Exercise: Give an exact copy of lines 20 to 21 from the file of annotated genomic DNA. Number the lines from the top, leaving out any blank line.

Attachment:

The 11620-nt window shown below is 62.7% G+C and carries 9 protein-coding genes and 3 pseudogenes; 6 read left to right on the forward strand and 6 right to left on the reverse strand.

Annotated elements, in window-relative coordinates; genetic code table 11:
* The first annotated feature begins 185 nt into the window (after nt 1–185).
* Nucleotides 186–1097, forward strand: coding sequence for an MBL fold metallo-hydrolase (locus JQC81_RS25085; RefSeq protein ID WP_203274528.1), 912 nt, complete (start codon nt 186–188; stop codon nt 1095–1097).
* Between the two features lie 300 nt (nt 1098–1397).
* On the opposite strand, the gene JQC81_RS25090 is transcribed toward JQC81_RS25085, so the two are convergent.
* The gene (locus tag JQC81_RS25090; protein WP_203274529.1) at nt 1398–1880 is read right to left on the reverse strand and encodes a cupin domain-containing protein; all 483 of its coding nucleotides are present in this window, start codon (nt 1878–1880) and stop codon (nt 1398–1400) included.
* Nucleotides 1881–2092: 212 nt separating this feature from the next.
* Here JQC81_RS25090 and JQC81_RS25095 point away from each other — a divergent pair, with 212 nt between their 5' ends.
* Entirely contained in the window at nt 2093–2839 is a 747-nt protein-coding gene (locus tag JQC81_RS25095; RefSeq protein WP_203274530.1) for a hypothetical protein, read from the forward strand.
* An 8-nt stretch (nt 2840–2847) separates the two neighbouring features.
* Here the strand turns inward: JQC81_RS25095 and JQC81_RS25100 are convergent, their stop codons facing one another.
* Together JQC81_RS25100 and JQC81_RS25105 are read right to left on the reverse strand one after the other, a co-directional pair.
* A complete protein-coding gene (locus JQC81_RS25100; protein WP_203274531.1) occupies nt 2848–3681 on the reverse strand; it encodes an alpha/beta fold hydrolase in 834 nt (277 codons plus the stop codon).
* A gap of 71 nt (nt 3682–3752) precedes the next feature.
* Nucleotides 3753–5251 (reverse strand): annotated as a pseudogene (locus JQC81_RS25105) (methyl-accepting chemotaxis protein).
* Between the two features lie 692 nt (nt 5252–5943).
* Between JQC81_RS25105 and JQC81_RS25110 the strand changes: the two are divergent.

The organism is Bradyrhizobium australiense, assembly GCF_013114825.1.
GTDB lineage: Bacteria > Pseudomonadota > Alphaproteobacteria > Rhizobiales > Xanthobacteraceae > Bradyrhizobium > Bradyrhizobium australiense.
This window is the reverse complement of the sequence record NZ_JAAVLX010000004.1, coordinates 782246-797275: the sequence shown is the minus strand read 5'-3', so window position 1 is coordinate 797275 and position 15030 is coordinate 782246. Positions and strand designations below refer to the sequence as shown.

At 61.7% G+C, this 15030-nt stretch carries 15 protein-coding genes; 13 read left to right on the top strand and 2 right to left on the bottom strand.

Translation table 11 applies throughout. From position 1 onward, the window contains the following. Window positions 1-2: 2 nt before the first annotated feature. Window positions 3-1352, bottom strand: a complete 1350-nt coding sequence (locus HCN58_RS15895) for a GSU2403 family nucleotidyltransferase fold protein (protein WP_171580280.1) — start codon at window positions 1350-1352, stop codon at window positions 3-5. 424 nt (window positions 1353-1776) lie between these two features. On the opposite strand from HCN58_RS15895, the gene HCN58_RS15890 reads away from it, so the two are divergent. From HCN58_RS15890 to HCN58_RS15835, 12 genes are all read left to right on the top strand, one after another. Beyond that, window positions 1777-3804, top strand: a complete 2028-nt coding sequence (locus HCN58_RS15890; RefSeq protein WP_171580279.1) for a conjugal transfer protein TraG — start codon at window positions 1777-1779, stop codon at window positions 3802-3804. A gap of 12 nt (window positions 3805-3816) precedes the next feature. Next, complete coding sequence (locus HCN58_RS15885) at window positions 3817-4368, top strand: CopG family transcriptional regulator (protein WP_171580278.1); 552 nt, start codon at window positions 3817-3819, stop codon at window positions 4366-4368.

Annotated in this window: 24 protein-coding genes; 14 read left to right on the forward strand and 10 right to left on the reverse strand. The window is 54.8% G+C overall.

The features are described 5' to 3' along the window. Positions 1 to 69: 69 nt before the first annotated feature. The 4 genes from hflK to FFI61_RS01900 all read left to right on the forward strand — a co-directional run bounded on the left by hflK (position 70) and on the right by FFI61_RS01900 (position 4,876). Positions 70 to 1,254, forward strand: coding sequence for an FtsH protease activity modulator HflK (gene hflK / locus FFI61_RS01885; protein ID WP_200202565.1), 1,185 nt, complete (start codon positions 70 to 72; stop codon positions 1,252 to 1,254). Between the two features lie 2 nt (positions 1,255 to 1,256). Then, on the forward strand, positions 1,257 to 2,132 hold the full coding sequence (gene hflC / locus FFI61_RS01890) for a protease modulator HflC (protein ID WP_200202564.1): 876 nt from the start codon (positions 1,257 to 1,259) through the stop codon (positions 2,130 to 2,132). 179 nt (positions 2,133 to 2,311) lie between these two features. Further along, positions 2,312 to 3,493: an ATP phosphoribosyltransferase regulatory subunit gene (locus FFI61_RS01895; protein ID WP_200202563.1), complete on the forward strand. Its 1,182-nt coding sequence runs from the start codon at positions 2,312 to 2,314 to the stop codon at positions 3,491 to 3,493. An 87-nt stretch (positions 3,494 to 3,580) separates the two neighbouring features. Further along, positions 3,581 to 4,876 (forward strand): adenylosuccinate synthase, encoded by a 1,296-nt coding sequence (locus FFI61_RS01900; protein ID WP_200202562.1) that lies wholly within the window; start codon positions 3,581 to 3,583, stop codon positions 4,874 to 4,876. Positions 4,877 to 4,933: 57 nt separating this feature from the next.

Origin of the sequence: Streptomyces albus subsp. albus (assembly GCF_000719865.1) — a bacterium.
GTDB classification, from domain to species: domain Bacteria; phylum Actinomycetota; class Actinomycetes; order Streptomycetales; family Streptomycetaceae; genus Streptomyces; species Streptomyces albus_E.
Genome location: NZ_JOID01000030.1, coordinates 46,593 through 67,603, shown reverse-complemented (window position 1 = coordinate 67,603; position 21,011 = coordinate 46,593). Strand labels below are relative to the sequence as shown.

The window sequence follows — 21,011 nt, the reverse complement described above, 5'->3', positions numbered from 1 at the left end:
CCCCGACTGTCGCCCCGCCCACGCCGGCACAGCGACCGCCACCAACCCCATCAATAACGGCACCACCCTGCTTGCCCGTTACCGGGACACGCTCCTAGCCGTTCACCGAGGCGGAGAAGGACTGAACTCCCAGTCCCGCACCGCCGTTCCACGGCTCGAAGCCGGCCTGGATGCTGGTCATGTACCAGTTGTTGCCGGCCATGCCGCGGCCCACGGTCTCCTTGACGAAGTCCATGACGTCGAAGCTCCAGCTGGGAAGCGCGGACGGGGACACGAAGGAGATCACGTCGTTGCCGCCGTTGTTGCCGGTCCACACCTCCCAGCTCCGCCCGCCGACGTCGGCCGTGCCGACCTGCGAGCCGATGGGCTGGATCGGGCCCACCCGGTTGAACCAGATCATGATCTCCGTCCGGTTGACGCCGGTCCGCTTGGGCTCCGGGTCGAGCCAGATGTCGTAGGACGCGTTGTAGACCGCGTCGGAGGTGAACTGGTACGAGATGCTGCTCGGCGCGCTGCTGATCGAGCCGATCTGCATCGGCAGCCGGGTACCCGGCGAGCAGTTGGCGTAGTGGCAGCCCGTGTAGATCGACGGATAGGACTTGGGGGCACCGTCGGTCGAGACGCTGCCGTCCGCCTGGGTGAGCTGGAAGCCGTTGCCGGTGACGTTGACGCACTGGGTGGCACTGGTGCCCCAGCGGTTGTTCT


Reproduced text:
GTDB lineage: Bacteria > Pseudomonadota > Alphaproteobacteria > Rhizobiales > Xanthobacteraceae > Bradyrhizobium > Bradyrhizobium australiense.
This window is the reverse complement of the sequence record NZ_JAAVLX010000004.1, coordinates 782246-797275: the sequence shown is the minus strand read 5'-3', so window position 1 is coordinate 797275 and position 15030 is coordinate 782246. Positions and strand designations below refer to the sequence as shown.